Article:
- Ratings company reduces Sprint debt one level to B rating
- Moody's downgraded the wireless carrier's debt in September
Sprint Corp.’s credit rating was cut by Standard & Poor’s on steep competition and slower growth in the wireless industry, a further setback as the carrier seeks to regain its financial footing.
The ratings company reduced Sprint’s already junk-rated debt one level to B, according to a statement Tuesday. While S&P said Sprint has made improvements in areas like subscriber gains and described its rating outlook as stable, the company faces “intense competition and mature market conditions in the U.S. wireless industry,” according to the statement.
On Sept. 15, Moody’s Investors Service downgraded the carrier to B3, a level that means high credit risk.
Last week, Sprint reported a 12 percent increase in cash and equivalents to $2.2 billion at the end of the fiscal third quarter, which ended Dec. 31. Still, it was down by almost half from a year earlier. The company, which is 83 percent owned by SoftBank Group Corp. in Tokyo, has $2.3 billion in debt to either repay or refinance this year and almost $12 billion over the next five years.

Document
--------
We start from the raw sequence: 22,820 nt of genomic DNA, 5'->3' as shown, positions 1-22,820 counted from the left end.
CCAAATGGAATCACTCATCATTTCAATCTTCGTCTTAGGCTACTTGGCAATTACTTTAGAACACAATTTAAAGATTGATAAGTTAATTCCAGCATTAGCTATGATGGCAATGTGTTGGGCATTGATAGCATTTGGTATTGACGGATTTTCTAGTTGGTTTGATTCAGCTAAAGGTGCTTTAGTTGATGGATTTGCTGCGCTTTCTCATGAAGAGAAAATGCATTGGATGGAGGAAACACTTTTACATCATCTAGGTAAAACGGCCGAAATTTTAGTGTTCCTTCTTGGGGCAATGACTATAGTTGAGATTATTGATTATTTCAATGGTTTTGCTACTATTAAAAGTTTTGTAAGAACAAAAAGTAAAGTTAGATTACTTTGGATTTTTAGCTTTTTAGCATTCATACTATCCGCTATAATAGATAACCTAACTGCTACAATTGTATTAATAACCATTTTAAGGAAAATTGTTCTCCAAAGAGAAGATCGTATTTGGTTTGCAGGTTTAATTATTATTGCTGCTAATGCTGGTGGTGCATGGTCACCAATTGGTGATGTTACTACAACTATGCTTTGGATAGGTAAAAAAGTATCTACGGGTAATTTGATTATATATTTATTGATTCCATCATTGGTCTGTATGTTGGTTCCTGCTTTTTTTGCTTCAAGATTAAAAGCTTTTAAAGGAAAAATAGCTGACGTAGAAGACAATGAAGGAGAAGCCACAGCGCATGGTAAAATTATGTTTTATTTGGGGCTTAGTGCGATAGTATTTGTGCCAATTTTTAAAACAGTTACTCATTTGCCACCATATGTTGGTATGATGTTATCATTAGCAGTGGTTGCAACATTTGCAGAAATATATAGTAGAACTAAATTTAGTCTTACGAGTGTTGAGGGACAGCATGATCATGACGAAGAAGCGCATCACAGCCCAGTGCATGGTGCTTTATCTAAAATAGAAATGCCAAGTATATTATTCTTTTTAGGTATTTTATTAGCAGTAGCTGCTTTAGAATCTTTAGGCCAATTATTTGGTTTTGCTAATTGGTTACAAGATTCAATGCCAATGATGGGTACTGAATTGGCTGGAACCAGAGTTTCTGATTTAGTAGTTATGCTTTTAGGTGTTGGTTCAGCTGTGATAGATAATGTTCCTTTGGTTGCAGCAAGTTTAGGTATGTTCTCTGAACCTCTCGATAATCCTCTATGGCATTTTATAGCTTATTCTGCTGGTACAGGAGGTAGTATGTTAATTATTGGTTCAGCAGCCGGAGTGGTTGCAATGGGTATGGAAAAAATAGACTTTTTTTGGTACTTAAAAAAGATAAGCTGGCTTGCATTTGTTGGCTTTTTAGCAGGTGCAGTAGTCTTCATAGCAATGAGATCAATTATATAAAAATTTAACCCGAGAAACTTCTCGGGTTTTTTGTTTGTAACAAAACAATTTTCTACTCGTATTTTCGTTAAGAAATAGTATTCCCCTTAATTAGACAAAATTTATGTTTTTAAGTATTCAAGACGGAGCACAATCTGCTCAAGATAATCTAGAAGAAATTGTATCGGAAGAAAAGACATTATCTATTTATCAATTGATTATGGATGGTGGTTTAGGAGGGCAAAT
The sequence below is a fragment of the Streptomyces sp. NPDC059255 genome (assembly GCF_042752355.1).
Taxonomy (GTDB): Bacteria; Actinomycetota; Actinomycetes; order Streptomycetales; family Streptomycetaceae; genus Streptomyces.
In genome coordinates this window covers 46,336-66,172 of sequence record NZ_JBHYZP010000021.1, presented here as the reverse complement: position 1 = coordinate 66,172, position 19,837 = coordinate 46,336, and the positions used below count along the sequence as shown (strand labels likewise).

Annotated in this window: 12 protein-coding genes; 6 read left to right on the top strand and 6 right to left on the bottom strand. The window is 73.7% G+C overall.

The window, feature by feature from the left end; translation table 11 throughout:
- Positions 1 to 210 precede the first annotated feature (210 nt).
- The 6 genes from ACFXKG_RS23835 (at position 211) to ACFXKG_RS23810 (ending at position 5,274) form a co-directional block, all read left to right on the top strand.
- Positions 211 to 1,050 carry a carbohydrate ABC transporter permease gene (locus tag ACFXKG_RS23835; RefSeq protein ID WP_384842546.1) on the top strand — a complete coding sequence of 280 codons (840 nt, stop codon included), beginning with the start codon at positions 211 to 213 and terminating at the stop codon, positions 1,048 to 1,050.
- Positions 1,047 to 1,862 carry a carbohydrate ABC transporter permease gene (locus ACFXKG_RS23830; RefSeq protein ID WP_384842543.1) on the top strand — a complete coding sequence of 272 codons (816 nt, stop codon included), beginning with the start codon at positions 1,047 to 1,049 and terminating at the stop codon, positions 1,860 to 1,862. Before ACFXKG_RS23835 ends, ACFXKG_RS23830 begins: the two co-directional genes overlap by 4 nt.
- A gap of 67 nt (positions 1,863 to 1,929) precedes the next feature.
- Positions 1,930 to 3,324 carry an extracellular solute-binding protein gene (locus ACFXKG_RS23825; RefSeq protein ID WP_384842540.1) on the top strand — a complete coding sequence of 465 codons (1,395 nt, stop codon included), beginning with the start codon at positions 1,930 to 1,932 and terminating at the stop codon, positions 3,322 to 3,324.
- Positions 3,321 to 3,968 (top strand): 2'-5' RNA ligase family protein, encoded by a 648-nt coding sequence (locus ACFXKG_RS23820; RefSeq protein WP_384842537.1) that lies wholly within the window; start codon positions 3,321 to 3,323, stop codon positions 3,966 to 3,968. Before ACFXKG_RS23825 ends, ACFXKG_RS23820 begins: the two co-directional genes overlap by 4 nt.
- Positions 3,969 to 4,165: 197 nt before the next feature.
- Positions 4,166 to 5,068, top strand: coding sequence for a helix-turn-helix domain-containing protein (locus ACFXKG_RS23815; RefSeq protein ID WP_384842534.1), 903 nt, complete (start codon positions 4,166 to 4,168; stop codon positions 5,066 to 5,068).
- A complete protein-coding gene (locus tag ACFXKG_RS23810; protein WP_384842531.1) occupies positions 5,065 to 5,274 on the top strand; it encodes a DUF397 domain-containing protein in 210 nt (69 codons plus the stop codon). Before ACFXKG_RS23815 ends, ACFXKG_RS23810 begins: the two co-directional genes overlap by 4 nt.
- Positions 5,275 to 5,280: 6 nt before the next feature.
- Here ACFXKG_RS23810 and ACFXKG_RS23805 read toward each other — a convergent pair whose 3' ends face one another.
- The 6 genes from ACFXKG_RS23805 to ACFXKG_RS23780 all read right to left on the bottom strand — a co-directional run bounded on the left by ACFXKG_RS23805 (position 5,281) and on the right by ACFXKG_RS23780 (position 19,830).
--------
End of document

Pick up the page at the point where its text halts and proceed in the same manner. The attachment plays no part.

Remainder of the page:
Shares fell 9.8 percent to $2.77 on Tuesday. The stock is down 23 percent so far this year. Sprint’s $4.2 billion of 7.875 percent bonds that mature in September of 2023 lost 2.75 cents on the dollar to 68.5 cents to yield 14.93 percent at 5:04 p.m. Tuesday in New York, according to Trace, the bond-price reporting system of the Financial Industry Regulatory Authority.
Stocks and bonds of the fourth-largest U.S. wireless carrier hit multiyear lows last month after Morgan Stanley credit analyst David Hamburger wrote a note questioning the company’s turnaround path.
The company has no clear path to a turnaround that could lead to realizing the full value of its bonds or to recover that value in a restructuring or bankruptcy, Hamburger said at the time.